Japan's Astellas Pharma Inc. launched a $3.5 billion hostile bid for OSI Pharmaceuticals to gain access to the U.S. company's Tarceva cancer drug and become a bigger player in oncology.
OSI shares immediately surged above Astellas' $52-per-share offer as analysts expected a higher price.
"We expect Astellas will eventually be successful in acquiring OSIP, and that the likely acquisition price will be modestly higher than $52," Cowen & Co analyst Eric Schmidt said in a research note.
Astellas said it was taking its offer directly to OSI shareholders after the company rejected the bid last month.
"This offer follows our attempts over the past 13 months to engage OSI in meaningful discussions," Astellas' Chief Executive Officer Masafumi Nogimori said in a statement.
OSI had said the offer, which represents a premium of more than 40 percent to its Friday closing price, "very significantly undervalues" it, according to Astellas.
"That response was the latest indication to us that OSI is not interested in engaging in substantive discussions," Nogimori said. "We are therefore taking our offer directly to OSI's stockholders."
However, Astellas said it was open to having discussions with OSI's management to effect a negotiated transaction.
OSI officials did not immediately return calls for comment.
Astellas said it had cash and cash equivalents on hand to complete the deal and planned to nominate directors at OSI's upcoming annual meeting. The Japanese drugmaker, which is being advised by Citigroup, will begin a tender offer on Tuesday.
Astellas, which is Japan's No. 2 drugmaker, is scrambling to develop next-generation drugs as patents on its mainstay products expire. It said it expected the OSI deal to support its effort to become a global leader in oncology.
OSI's Tarceva, which the company co-markets with Swiss drugmaker Roche Holding AG, is approved as a second-line treatment for patients whose lung cancer has gotten worse following at least one round of chemotherapy.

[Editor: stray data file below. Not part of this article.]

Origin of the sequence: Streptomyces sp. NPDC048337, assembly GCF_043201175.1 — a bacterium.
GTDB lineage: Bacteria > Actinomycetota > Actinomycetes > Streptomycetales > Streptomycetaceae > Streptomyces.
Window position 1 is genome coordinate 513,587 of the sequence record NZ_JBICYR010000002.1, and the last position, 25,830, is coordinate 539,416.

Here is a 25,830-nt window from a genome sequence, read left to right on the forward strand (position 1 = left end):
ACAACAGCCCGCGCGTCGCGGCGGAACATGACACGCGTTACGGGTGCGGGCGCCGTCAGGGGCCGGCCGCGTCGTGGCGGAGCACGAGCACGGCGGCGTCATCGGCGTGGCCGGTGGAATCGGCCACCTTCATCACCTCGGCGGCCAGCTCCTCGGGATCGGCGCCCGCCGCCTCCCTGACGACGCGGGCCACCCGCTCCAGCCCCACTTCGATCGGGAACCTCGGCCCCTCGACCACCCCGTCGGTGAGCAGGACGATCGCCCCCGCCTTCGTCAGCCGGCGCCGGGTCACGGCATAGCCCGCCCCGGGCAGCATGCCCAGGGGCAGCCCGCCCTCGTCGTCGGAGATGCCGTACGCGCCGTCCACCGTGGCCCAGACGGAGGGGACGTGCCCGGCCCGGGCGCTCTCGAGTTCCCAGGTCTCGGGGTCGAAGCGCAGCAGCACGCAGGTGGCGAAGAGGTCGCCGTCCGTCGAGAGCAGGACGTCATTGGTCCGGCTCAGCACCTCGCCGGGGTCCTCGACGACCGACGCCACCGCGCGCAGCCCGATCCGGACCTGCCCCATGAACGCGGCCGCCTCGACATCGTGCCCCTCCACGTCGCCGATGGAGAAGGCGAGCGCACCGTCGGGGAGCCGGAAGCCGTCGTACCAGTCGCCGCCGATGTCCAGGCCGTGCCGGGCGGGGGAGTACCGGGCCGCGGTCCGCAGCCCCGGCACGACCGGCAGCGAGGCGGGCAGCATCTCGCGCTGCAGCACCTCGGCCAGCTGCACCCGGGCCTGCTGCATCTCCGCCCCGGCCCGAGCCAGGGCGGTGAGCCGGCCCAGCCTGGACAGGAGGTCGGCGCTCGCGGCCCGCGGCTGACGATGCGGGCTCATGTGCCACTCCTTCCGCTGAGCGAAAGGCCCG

OSI receives royalties on sales of the blockbuster drug, which is also approved for pancreatic cancer.
"We think that it is feasible that Roche could step in with a competitive offer, but we note that Roche is historically valuation sensitive and their rights to Tarceva are unchanged with a new owner," JPMorgan analyst Geoff Meacham said in a research note.
Roche declined to comment.
Astellas is no stranger to making hostile offers. Last year it bid $1 billion for heart drug specialist CV Therapeutics, but lost out to Gilead Sciences.
Its bid marks the latest effort by Japanese drugmakers to buy U.S. companies. In recent years, Takeda Pharmaceutical Co Ltd. has acquired biotech Millennium Pharmaceuticals for $8.9 billion, and Eisai Co Ltd. bought MGI Pharma for $3.9 billion.
Astellas' offer for OSI also comes as German pharmaceutical company Merck KGAA said on Sunday that it would buy U.S. life sciences tools maker Millipore for $7.2 billion.
OSI shares were up 49.4 percent at $55.30 in early Nasdaq trading on Monday. They closed at $37.02 Friday.
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